No eye surgeons can guarantee a 6/6 vision as the outcome of the LASIK surgery. This is exactly why it is important that you consult with your eye doctor before you make any decision about the LASIK surgery. Your eye doctor should be able to work with you to manage your expectation for the LASIK surgery. Keep in mind that the results may vary based on how much of a correction of your vision is needed.
Although the LASIK surgery may not give you 6/6 vision every time, the effectiveness of LASIK is still pretty impressive. The American Academy of Ophthalmology (AAO) reports that seven out of ten patients achieve 6/6 or better vision. About 95% will achieve 6/12 or better vision. 6/12 is the minimum visual requirement for obtaining a driving license in most countries. It also means reduced dependence on glasses or contact lenses for most daily and sporting activities. This means that for most of the patients that have undergone the LASIK surgery, the LASIK surgery was able to deliver acceptable if not satisfying results that are helpful in their day to day life.
Furthermore; generally, the results of LASIK surgery and the vision correction are permanent. Especially if your refractive error had been stable prior to the surgery, which can be determined by the stability of your eyeglasses or contacts prescription. For the very same reason, you should stop wearing your contact lenses for up to 4 weeks prior to your scheduled baseline evaluation exam as they change the shape of your cornea for up to 4 weeks. For those who wear soft lenses and Rigid Gas Permeable (RGP) lenses, you should stop wearing those contact lenses at least 2 weeks or 3 weeks prior to the scheduled baseline evaluation exam, respectively.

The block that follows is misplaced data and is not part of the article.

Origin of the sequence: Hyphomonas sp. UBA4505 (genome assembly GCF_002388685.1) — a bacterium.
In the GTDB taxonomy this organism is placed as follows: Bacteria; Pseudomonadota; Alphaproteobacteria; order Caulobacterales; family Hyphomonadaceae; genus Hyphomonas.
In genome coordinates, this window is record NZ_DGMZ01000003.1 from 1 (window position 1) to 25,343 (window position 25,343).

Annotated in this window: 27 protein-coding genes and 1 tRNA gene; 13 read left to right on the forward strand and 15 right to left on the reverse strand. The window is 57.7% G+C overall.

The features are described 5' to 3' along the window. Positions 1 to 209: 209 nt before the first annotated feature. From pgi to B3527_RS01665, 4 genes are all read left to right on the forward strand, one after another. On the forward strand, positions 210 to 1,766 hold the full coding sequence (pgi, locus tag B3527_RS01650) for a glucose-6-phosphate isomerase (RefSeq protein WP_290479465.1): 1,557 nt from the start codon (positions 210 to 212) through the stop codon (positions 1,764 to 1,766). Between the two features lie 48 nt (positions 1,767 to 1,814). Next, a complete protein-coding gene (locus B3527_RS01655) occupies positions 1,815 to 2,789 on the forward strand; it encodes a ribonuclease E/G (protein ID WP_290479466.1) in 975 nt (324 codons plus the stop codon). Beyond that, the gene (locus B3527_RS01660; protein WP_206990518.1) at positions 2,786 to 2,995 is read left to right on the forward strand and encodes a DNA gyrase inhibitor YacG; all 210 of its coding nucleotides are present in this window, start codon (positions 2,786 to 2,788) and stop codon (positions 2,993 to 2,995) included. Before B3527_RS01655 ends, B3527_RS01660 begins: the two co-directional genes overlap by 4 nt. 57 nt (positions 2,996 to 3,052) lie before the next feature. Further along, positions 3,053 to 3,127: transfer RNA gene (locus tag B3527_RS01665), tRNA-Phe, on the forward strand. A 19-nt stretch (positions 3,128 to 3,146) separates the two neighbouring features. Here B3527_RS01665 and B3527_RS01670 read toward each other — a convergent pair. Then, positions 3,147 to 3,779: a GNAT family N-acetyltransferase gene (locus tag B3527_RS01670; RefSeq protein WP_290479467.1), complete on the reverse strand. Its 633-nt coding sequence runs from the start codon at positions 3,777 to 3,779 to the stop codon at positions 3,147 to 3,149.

To decrease the risks associated with the surgery, it is always a good idea to conduct a simple self-evaluation before your baseline exam, this will allow you to have a clearer picture of what LASIK is and properly organize your thoughts and questions to discuss with your doctor.
The questions to ask for a self-evaluation are simple:
(This is called refractive instability, it is best to wait till your refractive error stabilizes.)
(The vision of people younger than the age of 18 often fluctuates.)
(If you are, the fluctuating hormones may have an effect on your vision)
If your answer is yes to any of the question above, you may not be a suitable candidate for the LASIK surgery.